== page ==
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Share organizational strategies that have worked for your child.

Maybe you’ve developed a system with another teacher that helped your child stay on top of class work, like a homework checklist. If so, let his teacher know. Explain to her how the system worked and why it helped. Most teachers love resources they can use in the classroom. But be willing to listen and be open to her suggestions for improving or adapting the system.

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Ask the teacher to alert you if your child is consistently late.

Time management and planning are problems for many kids with executive functioning issues. If your child has trouble in these areas, he may be making too many trips to his locker to get the right books for each class. Or maybe he’s not getting up early enough to get to homeroom on time. You may not be aware of these issues, but his teacher will be. If you know what the problem is, you and your child can work on a solution.

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Let the teacher know what will help make assignments clearer.

Your child may have trouble taking in instructions. But his teacher can make this a little easier. If she posts directions on the board and says them aloud, it’s more likely that your child will understand the homework assignment. If she speaks slowly when giving multi-step directions, that will give your child time to absorb them, too. You can also ask if she wants students to write down assignments in a specific type of student planner and how often you should check it.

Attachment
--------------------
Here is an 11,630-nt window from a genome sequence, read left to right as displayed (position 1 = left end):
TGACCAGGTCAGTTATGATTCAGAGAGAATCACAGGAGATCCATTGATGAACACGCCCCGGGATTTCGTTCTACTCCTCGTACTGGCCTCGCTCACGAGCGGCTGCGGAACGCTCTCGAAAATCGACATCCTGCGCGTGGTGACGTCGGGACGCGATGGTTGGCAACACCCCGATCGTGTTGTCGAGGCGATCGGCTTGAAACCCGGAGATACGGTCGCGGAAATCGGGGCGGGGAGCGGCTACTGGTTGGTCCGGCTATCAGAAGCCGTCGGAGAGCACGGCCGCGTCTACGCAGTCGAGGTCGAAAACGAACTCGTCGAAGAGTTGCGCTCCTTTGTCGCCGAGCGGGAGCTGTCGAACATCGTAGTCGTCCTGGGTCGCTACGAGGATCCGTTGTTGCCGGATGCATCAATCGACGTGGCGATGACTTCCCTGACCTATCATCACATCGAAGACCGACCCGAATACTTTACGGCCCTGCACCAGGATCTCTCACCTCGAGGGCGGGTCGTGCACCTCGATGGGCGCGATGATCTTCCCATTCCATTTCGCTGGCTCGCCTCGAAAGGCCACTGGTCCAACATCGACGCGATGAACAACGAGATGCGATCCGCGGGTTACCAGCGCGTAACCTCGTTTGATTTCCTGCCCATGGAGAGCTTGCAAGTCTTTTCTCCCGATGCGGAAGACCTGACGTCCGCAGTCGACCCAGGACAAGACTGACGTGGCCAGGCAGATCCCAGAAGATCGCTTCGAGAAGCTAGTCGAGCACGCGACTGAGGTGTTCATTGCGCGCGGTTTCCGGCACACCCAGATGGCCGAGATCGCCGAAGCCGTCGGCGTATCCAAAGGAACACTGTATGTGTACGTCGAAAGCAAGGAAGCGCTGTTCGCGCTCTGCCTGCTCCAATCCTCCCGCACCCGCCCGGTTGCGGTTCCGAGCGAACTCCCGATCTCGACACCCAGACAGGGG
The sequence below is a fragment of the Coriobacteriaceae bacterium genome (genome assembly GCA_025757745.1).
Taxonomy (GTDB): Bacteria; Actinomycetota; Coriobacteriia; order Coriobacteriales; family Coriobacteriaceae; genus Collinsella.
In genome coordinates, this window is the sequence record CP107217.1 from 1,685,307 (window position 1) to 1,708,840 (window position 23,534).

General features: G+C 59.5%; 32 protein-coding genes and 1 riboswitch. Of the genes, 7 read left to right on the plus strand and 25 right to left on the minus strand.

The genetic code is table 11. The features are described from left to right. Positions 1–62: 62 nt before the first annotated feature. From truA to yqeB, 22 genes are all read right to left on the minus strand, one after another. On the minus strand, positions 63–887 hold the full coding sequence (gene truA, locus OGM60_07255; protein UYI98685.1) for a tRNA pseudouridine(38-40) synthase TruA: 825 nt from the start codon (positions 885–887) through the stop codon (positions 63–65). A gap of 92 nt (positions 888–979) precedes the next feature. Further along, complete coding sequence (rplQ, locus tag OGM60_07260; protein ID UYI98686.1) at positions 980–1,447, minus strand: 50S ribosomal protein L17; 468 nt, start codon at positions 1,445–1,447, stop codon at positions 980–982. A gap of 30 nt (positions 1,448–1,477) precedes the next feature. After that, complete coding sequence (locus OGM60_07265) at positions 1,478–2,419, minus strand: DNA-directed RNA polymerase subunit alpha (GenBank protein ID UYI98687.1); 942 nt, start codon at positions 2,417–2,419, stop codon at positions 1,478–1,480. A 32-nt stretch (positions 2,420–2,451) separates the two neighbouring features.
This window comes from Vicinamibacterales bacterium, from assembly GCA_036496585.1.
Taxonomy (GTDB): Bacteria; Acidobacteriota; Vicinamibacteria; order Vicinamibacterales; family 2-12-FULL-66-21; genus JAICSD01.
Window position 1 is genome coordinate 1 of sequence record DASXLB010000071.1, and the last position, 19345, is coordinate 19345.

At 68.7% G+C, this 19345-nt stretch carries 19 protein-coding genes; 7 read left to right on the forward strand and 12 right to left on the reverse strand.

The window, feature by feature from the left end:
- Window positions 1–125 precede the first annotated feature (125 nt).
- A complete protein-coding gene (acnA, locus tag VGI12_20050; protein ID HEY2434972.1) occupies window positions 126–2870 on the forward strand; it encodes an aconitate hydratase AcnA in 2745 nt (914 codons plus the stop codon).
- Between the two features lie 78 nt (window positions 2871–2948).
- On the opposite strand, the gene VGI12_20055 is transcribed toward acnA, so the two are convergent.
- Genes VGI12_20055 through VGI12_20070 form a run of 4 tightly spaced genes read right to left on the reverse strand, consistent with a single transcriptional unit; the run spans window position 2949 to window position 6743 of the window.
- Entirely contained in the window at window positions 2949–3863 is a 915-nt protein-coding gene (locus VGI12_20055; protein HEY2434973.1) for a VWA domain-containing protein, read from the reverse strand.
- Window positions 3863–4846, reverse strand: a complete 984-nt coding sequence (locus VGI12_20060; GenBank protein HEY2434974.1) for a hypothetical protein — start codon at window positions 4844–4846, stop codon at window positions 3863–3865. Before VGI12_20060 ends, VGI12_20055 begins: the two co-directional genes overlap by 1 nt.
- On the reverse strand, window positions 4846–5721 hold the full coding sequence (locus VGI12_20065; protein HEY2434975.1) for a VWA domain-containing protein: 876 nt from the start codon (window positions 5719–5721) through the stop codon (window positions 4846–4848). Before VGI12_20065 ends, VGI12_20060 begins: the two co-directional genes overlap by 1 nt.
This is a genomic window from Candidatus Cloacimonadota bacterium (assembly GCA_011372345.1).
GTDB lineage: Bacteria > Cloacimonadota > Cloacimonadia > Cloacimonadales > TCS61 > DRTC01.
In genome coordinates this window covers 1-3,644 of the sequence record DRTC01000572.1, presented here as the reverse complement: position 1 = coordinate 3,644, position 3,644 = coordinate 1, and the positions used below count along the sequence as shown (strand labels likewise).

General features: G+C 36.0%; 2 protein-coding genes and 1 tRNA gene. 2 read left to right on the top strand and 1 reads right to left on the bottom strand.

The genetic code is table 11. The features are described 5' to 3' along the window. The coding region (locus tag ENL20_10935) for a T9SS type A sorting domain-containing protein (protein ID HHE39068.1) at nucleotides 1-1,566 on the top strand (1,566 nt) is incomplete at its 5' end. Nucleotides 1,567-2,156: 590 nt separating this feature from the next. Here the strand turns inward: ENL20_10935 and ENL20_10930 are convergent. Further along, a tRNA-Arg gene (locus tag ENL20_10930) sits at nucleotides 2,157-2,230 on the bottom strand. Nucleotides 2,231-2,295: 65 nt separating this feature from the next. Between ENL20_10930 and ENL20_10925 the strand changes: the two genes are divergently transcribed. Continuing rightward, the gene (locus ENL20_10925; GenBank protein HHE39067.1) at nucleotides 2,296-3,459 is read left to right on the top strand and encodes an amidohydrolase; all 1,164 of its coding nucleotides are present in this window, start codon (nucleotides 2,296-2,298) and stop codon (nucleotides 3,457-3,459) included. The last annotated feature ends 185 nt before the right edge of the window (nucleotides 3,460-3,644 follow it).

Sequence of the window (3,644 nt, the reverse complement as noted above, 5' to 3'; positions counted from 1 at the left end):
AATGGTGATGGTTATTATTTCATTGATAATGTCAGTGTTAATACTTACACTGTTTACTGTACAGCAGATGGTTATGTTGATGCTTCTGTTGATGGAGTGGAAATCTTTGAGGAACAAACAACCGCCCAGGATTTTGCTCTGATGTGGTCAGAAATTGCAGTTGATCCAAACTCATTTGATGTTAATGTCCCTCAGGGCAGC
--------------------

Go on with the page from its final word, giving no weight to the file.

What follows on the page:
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Remind the teacher of any accommodations.

If your child has an IEP or 504 plan, don’t assume his teacher is familiar with it. Remind her of any accommodations your child is entitled to. And explain to her why they can make a difference. If you run into issues related to your child’s accommodations, your child’s case manager may be able to help out, too.

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Ask what you can do.

Just asking shows that you want to partner with the teacher to help your child succeed in school. It can make her feel supported and reassure her that you don’t expect her to do everything. It also sets the stage for further communication. As a result, the teacher may be more likely to reach out to you about any trouble your child is having while problems are still small and manageable.

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About the Author

Portrait of Kate Kelly

Kate Kelly has been writing and editing for more than 20 years, with a focus on parenting.

Reviewed by

Portrait of Jenn Osen Foss

Jenn Osen-Foss, M.A.T., is an instructional coach, supporting teachers in using differentiated instruction, interventions and co-planning.